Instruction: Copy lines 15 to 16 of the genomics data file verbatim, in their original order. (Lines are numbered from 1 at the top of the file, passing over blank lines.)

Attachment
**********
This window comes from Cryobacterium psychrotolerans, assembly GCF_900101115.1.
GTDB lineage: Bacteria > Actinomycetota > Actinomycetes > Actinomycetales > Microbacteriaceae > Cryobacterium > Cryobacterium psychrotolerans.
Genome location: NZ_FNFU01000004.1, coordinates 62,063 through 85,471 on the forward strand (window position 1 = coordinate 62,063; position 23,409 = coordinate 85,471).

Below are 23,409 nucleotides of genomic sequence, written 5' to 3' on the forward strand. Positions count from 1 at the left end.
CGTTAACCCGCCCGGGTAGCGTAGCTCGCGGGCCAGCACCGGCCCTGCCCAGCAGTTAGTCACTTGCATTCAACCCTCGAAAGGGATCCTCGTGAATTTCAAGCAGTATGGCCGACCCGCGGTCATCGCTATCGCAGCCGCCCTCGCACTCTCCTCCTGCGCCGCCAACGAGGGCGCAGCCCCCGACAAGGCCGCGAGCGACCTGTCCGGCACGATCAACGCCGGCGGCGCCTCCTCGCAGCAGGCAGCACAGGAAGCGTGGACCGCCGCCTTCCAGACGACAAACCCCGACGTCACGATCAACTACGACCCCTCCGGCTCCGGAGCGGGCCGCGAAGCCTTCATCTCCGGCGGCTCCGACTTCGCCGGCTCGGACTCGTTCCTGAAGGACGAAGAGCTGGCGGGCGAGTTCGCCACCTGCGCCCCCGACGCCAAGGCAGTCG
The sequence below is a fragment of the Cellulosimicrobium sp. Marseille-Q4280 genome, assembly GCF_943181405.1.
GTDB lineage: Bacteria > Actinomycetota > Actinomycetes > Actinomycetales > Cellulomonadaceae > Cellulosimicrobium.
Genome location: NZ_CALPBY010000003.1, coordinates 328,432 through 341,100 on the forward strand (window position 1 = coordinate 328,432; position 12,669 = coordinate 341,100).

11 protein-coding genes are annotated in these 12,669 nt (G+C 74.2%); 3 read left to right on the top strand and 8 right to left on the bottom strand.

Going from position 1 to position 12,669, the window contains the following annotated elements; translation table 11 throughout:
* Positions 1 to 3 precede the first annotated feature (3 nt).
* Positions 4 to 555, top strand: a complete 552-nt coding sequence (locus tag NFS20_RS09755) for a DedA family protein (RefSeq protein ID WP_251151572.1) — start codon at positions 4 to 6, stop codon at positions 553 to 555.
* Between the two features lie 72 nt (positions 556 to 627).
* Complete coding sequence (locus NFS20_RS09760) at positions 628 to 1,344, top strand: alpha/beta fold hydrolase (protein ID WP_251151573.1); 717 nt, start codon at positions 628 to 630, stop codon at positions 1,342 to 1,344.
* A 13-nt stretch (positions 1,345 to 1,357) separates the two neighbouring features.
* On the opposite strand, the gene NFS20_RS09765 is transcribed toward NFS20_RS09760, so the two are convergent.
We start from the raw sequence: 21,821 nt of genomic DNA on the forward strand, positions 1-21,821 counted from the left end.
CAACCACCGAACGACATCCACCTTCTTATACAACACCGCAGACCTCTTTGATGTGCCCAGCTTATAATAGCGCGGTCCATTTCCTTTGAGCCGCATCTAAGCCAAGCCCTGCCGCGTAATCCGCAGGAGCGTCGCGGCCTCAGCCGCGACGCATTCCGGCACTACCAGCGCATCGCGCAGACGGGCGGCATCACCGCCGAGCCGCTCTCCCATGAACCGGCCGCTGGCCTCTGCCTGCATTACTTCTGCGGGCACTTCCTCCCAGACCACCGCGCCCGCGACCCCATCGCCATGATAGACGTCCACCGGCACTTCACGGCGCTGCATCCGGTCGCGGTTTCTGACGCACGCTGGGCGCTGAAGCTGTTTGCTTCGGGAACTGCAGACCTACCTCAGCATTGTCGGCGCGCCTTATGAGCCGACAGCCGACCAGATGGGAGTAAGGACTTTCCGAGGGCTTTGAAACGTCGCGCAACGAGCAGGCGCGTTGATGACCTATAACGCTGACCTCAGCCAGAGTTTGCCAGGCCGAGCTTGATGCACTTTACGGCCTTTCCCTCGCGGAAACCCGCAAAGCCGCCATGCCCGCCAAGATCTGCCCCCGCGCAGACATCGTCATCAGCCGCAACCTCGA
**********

* A 13-nt stretch (positions 1,345 to 1,357) separates the two neighbouring features.
* On the opposite strand, the gene NFS20_RS09765 is transcribed toward NFS20_RS09760, so the two are convergent.